John Lewis is seeking a site to trial its John Lewis at Home format in a town centre after the success of its first retail park store in Poole.
Speaking at a conference last week as part of Retail Week’s Manifesto for the High Street campaign, John Lewis head of retail development Jeremy Collins said the retailer wanted to see if the format would work in town as well as a retail park.
“We want to trial it in a town centre instead of out of town,” he told the conference in Birmingham. “The challenge we have got is trying to find a site that is the right size and configuration.”
The format debuted in Poole in October and a deal has been signed on a second out-of-town store in Croydon. Two further undisclosed out-of-town locations have been approved by the board and the partnership believes there is potential for as many as 30 to 50 home and electricals stores.
At 40,000 sq ft the stores are a third of the size of a typical John Lewis department store and shoppers can also access John Lewis products via kiosks and get items delivered to their store or home.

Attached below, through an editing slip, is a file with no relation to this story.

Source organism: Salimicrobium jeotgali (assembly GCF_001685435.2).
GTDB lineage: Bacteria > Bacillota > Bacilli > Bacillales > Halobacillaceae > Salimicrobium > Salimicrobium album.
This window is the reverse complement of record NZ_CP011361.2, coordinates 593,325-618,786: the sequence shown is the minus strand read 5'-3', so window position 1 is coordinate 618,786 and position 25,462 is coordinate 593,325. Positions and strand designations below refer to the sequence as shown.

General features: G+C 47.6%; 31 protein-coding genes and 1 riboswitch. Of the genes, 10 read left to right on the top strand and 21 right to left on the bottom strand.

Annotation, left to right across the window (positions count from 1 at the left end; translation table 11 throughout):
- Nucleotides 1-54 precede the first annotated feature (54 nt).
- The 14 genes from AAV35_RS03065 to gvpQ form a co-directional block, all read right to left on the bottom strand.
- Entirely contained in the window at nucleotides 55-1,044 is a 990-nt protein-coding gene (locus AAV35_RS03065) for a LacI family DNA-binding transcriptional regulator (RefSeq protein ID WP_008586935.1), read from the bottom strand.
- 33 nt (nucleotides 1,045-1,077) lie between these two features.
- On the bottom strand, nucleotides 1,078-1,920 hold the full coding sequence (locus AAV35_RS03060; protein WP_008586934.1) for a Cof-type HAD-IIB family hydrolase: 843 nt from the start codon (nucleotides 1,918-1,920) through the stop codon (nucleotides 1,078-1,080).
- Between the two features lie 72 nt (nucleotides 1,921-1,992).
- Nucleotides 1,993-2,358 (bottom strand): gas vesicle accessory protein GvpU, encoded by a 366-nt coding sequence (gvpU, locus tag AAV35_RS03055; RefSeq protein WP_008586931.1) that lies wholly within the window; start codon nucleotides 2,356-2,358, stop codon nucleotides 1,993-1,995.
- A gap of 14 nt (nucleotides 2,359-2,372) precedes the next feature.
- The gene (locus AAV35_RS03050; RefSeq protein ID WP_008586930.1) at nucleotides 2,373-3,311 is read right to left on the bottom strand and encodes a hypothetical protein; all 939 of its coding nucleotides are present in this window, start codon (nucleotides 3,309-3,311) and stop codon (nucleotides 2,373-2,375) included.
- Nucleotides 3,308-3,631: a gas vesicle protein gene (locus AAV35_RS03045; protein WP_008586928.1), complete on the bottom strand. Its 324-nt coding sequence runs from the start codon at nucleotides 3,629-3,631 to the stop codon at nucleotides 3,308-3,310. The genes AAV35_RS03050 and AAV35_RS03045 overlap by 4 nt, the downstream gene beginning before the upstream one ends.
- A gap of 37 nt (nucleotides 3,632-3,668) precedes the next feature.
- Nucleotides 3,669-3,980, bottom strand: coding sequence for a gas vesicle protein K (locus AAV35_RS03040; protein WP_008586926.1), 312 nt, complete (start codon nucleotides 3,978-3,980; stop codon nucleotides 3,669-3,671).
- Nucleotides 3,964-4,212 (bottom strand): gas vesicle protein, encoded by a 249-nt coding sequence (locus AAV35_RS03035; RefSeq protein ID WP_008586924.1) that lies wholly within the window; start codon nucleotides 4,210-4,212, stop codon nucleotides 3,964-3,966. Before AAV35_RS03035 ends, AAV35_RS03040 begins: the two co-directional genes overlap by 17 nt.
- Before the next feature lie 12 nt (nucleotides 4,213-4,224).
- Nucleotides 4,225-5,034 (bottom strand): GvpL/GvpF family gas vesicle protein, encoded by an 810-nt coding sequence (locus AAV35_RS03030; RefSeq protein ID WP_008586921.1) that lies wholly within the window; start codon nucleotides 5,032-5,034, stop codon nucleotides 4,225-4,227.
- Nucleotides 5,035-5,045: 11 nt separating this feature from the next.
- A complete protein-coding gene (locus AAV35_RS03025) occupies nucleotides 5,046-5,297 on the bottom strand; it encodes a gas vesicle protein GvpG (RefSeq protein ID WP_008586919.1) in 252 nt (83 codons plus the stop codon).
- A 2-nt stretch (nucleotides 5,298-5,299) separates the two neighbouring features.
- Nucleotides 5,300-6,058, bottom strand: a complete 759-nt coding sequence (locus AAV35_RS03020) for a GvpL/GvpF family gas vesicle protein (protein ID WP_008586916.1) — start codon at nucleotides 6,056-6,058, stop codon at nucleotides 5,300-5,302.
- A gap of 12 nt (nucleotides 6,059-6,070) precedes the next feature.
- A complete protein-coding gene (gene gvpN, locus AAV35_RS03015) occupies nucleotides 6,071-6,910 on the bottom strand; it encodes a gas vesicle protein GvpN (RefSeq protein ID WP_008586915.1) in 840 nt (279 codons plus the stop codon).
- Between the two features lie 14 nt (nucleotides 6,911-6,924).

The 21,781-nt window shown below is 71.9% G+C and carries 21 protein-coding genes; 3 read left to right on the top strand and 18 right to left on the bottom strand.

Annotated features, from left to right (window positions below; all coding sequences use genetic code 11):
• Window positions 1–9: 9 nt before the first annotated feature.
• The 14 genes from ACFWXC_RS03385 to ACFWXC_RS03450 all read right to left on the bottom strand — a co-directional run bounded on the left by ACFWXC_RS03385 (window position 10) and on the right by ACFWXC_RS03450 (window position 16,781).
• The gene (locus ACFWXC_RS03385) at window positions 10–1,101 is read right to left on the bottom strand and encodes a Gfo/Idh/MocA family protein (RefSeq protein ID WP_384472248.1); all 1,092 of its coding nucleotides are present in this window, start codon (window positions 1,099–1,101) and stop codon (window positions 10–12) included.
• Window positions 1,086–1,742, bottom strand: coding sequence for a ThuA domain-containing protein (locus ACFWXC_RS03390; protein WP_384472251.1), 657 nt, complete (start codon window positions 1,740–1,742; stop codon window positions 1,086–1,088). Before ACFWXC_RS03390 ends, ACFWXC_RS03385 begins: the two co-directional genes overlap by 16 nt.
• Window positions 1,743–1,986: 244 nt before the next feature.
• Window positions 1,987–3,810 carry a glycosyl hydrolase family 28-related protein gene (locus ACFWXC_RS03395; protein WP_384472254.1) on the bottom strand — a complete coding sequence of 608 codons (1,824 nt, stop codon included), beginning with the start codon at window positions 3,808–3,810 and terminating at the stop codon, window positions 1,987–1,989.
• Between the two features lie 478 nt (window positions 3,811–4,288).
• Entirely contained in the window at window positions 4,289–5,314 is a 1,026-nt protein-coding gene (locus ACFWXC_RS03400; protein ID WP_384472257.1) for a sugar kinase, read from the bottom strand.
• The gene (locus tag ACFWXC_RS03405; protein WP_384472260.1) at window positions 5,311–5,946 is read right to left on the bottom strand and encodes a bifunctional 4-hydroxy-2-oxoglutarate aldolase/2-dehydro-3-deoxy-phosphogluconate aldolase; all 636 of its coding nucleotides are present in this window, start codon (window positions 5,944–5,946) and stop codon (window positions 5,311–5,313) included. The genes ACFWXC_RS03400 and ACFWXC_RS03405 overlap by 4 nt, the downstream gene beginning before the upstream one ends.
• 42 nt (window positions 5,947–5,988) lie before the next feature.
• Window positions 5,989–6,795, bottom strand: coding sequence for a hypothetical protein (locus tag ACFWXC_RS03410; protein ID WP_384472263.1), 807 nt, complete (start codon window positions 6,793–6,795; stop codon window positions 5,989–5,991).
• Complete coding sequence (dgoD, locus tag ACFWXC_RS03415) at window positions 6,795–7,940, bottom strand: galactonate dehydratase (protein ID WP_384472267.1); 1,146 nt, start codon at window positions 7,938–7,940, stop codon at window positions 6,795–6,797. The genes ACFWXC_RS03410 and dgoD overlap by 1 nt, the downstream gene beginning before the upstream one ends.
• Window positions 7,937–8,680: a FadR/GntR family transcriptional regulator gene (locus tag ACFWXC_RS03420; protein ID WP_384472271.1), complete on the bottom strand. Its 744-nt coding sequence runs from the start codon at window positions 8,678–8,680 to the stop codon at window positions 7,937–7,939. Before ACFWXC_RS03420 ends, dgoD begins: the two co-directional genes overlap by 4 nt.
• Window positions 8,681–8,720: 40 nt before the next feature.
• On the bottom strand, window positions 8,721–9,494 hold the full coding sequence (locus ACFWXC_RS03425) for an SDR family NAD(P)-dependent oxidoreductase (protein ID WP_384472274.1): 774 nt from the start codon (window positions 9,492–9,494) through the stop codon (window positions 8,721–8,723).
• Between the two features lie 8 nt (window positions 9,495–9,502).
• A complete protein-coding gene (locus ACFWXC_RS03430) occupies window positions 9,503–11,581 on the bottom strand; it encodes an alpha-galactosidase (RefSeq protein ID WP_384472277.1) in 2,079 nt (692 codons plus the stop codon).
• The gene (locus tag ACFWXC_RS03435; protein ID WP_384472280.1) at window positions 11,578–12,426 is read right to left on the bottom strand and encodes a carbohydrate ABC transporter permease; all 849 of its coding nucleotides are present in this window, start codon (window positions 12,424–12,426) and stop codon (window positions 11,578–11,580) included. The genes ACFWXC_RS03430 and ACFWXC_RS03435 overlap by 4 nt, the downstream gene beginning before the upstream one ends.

John Lewis at Home was a response to the halt in the development market, which has put the retailer’s plans for full-size stores in towns such as Croydon on ice. Collins said that developers, councils and retailers will all have to adjust their expectations if the development pipeline is to become unblocked. “The model needs to change,” he said.
Also speaking at the conference, Alliance Boots health and beauty chief executive Alex Gourlay demanded a “level playing field” between the costs of doing business in town and out of town, saying that Boots’ property costs were rising at three times the rate of its staff costs and warning that some weaker high streets have no future whatever happens. “We will see the complete death of some high streets and shopping centres.”
He called for an end to rates on empty property and to the proposed supplementary business rate, which he described as a “stealth tax”. He also called for upward-only rent reviews to be banned.